Or, he would be, if he didn’t get scooped up in the bucket of a digger and flung unceremoniously into a coffin of dirt and rubble. In a delightfully savage piece of animation, a large rectangle of rock falls atop the dirt mound to mark the spot. A headstone. Wonderful. I can hear the echoes of the children laughing joyfully as they watched this on their televisions in 1988.
Sorry, I think I misheard. Those might actually have been screams.
Believe it or not Toad actually survives this ordeal, but he’s the only one who receives that honour. Every other sweet forest creature who dies painfully in Farthing Wood and beyond remains very dead.
Do you want to know how these sweet, defenceless animals perished? I won’t go into all of them, because we’d be here too long, but here’s just a few of them for you:
A hedgehog husband and wife are flattened by a truck on the motorway after paralysing themselves with fear that they’ll be run over.
A psychopathic bird impales several mouse children on spikes in front of their watching parents.
A female pheasant gets unequivocally shot dead by a farmer. Then, not long after she’s been plucked and cooked, her husband who is also a pheasant finds out she’s been made into dinner because he sees her DEAD, COOKED BODY on the table.
That’s the last thing he ever sees, by the way. He’s also shot and killed by the same gun that ended his wife, and he is presumably just as delicious as she was.
I want to tell you it gets better, but it doesn’t. Fox has to watch several of his children die; many of the animals’ spouses get brutally murdered, also in front of their eyes; and a stag fully gets it when he drinks poison from his own goddamn stream. There’s a lot of animal-on-animal crime in Farthing Wood, my friends.
Also, related sidebar for a second. When we meet Owl, she’s holding up a dead fieldmouse. I obviously understand this is just what owls eat, but when later we see a meeting of all the animals to discuss their impending peril, there are fieldmice present at the meeting. So like that dead mouse she’s holding is that… is that a character? Did the owl know them? Am I going to lie awake tonight and every night in the future thinking about this?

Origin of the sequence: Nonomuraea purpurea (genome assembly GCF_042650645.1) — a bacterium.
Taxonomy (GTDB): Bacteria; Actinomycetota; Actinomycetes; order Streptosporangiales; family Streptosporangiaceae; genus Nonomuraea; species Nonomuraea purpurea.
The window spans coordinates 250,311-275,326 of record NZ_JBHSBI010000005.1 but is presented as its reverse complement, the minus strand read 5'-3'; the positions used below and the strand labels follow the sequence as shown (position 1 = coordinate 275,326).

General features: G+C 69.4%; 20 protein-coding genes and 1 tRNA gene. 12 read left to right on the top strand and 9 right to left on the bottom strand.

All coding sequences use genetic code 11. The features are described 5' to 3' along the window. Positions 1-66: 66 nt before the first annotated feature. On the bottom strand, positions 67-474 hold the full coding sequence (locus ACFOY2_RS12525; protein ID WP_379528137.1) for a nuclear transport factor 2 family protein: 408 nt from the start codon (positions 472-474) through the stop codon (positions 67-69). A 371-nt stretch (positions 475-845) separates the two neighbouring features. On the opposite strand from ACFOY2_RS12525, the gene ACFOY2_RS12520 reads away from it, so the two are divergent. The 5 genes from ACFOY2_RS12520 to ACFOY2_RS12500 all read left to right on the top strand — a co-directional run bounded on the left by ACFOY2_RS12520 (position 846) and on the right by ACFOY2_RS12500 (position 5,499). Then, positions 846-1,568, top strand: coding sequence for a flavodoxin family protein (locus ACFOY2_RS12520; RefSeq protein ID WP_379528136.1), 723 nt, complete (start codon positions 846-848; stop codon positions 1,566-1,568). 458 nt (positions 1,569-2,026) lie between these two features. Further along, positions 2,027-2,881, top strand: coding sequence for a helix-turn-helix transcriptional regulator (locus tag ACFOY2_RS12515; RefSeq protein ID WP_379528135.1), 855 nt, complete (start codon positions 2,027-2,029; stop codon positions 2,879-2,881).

Being a curious gal, I did my best to find out if there was some sort of trend around this time to make children’s media so relentlessly dark. I was expecting to see that there was a wild financial crisis or a censorship debacle or a fire in the happiness factory or something, but it turns out that Farthing Wood was actually made during a bit of a renaissance for animation and there’s no reason at all for it to have been so traumatising. Or so filled with visual depictions of blood that I see at night in my dreams.
The only useful thing I really found out was that The Animals of Farthing Wood was adapted as a TV series by the European Broadcasting Union from a series of books. They were written in the late 70s by a dude named Colin Dann, and I now have a lot of questions for him. There are no answers on the internet, so until I write him a very strongly-worded letter I guess we’re going to have to believe that it was just very normal 50 years ago to write children’s books about animals getting absolutely butchered all the time. Circle of life, bitch.
Most of the episodes of Animals of the Farthing Wood are on Youtube. That’s not a recommendation of it so much as it is just a statement of fact. Nostalgia is fantastic and all, but frankly I’m not sure I’ll return to that forest ever again.
And neither will so very many of the animals who make up the cast of the Animals of Farthing Wood.